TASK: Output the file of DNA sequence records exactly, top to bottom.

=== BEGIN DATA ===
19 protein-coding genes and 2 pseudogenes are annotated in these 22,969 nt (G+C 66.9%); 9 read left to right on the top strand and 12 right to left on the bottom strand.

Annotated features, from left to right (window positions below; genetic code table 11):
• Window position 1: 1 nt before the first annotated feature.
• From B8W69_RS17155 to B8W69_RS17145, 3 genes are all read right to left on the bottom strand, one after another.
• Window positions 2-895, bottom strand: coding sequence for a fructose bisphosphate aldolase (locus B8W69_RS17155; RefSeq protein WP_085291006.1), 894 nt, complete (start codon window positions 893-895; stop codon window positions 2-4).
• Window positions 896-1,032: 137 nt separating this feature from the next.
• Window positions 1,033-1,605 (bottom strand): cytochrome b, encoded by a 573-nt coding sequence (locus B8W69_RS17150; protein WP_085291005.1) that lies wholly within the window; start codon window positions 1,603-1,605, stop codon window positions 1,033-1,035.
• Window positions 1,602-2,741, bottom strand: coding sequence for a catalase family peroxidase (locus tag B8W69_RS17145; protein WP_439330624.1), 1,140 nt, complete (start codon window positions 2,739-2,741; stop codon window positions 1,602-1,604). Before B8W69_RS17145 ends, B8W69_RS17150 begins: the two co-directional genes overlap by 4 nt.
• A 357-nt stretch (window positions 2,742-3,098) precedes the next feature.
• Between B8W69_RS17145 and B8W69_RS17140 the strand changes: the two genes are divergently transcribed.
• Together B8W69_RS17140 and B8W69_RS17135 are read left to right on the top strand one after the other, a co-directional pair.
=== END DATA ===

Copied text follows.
19 protein-coding genes and 2 pseudogenes are annotated in these 22,969 nt (G+C 66.9%); 9 read left to right on the top strand and 12 right to left on the bottom strand.

Annotated features, from left to right (window positions below; genetic code table 11):
• Window position 1: 1 nt before the first annotated feature.
• From B8W69_RS17155 to B8W69_RS17145, 3 genes are all read right to left on the bottom strand, one after another.
• Window positions 2-895, bottom strand: coding sequence for a fructose bisphosphate aldolase (locus B8W69_RS17155; RefSeq protein WP_085291006.1), 894 nt, complete (start codon window positions 893-895; stop codon window positions 2-4).
• Window positions 896-1,032: 137 nt separating this feature from the next.
• Window positions 1,033-1,605 (bottom strand): cytochrome b, encoded by a 573-nt coding sequence (locus B8W69_RS17150; protein WP_085291005.1) that lies wholly within the window; start codon window positions 1,603-1,605, stop codon window positions 1,033-1,035.
• Window positions 1,602-2,741, bottom strand: coding sequence for a catalase family peroxidase (locus tag B8W69_RS17145; protein WP_439330624.1), 1,140 nt, complete (start codon window positions 2,739-2,741; stop codon window positions 1,602-1,604). Before B8W69_RS17145 ends, B8W69_RS17150 begins: the two co-directional genes overlap by 4 nt.
• A 357-nt stretch (window positions 2,742-3,098) precedes the next feature.
• Between B8W69_RS17145 and B8W69_RS17140 the strand changes: the two genes are divergently transcribed.
• Together B8W69_RS17140 and B8W69_RS17135 are read left to right on the top strand one after the other, a co-directional pair.